Pay-to-Play politics alive and well in the District of Columbia

Pay-to-Play politics alive and well in the District of Columbia
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In an illuminating article in the Washington City Paper Andrew Giambrone once again outlined the connections between DC politicians and lobbyists often used to get city money into the hands of developers in the name of economic development for projects that would move forward anyway. That is especially true in these economic boom times. He writes about two council bills which if approved would give tax abatements to two projects and be a colossal waste of taxpayer money. The two projects are located in the Dupont Circle area of the city which is clearly not lacking for economic development occurring without city money.

Kudos to the elected members of Advisory Neighborhood Commission 2B which Giambrone wrote “unanimously voted to oppose both bills, saying in a resolution that they “do not meet the minimum standards of public amenities or public good to offset the loss of tax revenue. In an 8-0 vote with one abstention, the commissioners noted that tax breaks can be “an effective tool in urban planning,” but should be used sparingly to spark economic activity in undeveloped areas, create affordable housing, or support infrastructure.”

One project is an apartment complex to be built on the parking lot of the headquarters of the Supreme Council of Scottish Rite Freemasonry of the Southern District of the U.S. at 1733 16th Street NW (for full disclosure I am a Mason). The other is a hotel project planned for 1337 Connecticut Avenue. The idea these two projects need taxpayer money to move forward is ludicrous.

Both projects have well connected lobbyists and developers who have gotten members of the council to introduce bills for them. The bills would have the city grant property tax exemptions to the projects in essence giving a handout to the developers. The developer of the apartment complex planned for the parking lot of the Scottish Rite Temple is Perseus Realty. Seems the Masons want to renovate their building and decided they could lease the parking lot to the realty company for somewhere around $1 million a year to help fund the renovations. Maybe they got the idea of leasing the land for development from two churches in the Dupont community which recently did the same thing. The councilmember who introduced the bill for them is Ward 5 Councilmember Kenyan McDuffie whose Ward doesn’t even include Dupont Circle. Giambrone’s column outlines the connections to McDuffie “including Influential Wilson Building lobbyists John Ray and Tina Ang of the law firm Manatt, Phelps & Phillips advocating on behalf of the Supreme Council and Perseus for the tax break, according to 2017 disclosures.” The column goes on to outline how much money all these connections have donated to McDuffie’s campaigns. What makes this bill an even more blatant rip-off of city funds is according to Giambrone “D.C.'s Chief Financial Officer, however, concluded in an October analysis that the tax break “is not necessary” for the renovations, and that the group has other means of bankrolling it. Those include “alternative lease terms” that could underwrite a residential component, and “unrestricted investments” that could cover the Supreme Council’s anticipated funding gap.”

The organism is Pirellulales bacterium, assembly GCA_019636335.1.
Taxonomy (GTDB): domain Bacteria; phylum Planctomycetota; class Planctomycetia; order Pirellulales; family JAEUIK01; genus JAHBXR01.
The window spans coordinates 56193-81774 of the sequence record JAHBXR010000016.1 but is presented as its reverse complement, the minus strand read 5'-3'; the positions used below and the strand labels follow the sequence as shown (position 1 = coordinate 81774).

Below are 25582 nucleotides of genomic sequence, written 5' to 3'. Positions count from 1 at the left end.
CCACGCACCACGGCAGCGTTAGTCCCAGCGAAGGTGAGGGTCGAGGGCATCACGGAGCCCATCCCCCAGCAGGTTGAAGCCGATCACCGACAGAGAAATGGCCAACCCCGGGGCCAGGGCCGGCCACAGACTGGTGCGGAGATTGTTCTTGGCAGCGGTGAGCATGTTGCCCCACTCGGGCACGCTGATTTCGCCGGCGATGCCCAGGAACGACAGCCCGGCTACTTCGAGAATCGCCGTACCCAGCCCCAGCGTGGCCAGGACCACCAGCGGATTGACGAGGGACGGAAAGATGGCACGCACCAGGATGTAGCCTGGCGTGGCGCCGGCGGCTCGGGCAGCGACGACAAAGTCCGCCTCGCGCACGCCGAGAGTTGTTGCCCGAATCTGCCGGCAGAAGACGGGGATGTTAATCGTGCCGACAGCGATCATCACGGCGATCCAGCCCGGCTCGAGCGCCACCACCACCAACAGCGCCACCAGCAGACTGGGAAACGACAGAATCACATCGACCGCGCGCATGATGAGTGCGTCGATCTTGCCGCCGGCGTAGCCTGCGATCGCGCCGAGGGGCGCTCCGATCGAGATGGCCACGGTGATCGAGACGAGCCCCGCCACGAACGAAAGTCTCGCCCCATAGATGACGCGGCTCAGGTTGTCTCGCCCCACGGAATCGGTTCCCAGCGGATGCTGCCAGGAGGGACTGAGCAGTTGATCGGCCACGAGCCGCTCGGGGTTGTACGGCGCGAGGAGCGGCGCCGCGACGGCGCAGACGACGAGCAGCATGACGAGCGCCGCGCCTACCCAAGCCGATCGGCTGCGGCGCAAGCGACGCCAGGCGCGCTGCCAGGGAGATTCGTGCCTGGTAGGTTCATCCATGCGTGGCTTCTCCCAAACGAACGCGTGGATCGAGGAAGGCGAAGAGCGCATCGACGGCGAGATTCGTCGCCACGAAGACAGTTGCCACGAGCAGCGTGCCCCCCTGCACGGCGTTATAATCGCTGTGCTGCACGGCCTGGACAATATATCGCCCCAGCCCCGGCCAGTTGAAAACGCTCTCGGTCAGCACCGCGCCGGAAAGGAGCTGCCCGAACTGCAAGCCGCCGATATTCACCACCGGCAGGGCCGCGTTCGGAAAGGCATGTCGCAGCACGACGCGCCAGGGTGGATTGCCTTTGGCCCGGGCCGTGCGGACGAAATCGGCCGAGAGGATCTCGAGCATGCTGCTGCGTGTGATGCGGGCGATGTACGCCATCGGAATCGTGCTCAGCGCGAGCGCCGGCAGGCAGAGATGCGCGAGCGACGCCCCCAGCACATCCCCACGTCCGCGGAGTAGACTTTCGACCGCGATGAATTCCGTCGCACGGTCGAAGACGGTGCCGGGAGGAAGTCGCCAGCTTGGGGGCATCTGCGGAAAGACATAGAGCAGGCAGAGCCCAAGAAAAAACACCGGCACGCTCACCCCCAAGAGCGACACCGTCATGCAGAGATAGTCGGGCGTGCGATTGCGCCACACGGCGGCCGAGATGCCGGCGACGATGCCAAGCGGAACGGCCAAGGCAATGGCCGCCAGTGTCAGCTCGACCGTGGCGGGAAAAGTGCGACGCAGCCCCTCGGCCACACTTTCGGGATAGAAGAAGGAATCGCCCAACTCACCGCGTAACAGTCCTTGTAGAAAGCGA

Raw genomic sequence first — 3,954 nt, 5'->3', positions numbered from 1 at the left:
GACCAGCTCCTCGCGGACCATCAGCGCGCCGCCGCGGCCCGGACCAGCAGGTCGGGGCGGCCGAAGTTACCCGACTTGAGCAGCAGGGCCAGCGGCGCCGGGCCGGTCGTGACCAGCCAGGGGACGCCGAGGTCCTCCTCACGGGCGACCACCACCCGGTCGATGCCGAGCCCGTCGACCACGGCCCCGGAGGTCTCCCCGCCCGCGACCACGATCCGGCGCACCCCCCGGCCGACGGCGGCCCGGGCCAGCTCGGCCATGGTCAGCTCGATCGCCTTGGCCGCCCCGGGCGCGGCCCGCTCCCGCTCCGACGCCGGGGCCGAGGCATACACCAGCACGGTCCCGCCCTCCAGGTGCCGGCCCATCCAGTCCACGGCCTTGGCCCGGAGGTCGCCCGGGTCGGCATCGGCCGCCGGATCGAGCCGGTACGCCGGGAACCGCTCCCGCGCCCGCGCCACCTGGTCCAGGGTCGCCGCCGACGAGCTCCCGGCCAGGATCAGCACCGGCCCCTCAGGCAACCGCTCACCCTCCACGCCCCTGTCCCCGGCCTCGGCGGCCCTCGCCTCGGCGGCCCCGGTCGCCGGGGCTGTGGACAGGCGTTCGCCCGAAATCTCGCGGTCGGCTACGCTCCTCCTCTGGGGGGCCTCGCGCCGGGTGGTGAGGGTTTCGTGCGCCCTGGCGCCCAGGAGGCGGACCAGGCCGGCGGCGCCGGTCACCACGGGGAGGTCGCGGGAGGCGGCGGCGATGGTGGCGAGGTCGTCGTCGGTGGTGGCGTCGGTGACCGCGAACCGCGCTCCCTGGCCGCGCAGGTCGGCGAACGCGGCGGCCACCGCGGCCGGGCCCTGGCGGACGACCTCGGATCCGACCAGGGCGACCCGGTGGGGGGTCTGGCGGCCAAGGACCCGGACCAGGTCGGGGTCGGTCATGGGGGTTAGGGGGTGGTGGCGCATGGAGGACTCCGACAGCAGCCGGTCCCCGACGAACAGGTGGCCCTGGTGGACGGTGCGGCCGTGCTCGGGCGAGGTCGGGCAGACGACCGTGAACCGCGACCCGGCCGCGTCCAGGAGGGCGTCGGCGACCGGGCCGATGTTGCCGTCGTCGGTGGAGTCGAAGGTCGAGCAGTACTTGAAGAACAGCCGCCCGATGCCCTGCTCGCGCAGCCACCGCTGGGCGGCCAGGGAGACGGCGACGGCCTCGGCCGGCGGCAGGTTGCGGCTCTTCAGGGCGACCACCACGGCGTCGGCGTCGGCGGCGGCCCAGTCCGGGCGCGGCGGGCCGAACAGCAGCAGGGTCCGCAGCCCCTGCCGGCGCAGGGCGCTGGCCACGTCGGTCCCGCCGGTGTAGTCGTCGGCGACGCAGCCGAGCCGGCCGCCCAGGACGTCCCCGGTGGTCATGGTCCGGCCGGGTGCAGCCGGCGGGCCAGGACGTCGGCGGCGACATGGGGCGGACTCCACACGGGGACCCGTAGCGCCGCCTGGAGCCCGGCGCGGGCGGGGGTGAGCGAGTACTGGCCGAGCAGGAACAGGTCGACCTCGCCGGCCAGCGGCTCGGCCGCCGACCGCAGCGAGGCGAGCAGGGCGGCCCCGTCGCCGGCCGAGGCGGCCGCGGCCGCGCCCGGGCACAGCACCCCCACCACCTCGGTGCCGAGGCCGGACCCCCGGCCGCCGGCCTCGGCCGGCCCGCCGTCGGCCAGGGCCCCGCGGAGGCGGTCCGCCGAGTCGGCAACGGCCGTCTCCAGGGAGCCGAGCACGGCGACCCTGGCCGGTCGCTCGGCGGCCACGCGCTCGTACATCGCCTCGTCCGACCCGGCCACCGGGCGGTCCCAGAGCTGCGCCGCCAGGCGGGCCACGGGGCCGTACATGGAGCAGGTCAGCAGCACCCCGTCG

If this isn’t enough ‘pay to play’ McDuffie’s bill falls under the jurisdiction of the D.C. Council’s Committee on Finance and Revenue. The committee chaired by Jack Evans who is employed by Manatt. The bill to give the hotel complex a city tax abatement was apparently introduced by Evans and Giambrone outlines all the people involved in that one and how much they have given to the councilmember’s campaigns. For good measure there is another lobbyist in the mix on that bill who is close to the Mayor. What makes this bill even crazier is the principal of Valor Development who is doing the project is quoted in the City Paper column saying “We’re looking for a little bit of help,” Lansing says, noting that “the project will go on with or without” the tax break.”

As a DC taxpayer I can think of numerous ways the council could spend my money and one of them is certainly not giving a handout to rich politically connected developers who are paying connected lawyers and lobbyists to get it. We have major unsolved problems and needs in DC including homelessness; the need for more job training for the unemployed; education needs going unmet; and real economic development needs in Ward’s seven and eight. It is way beyond time voters demand we end pay-to-play politics in DC.

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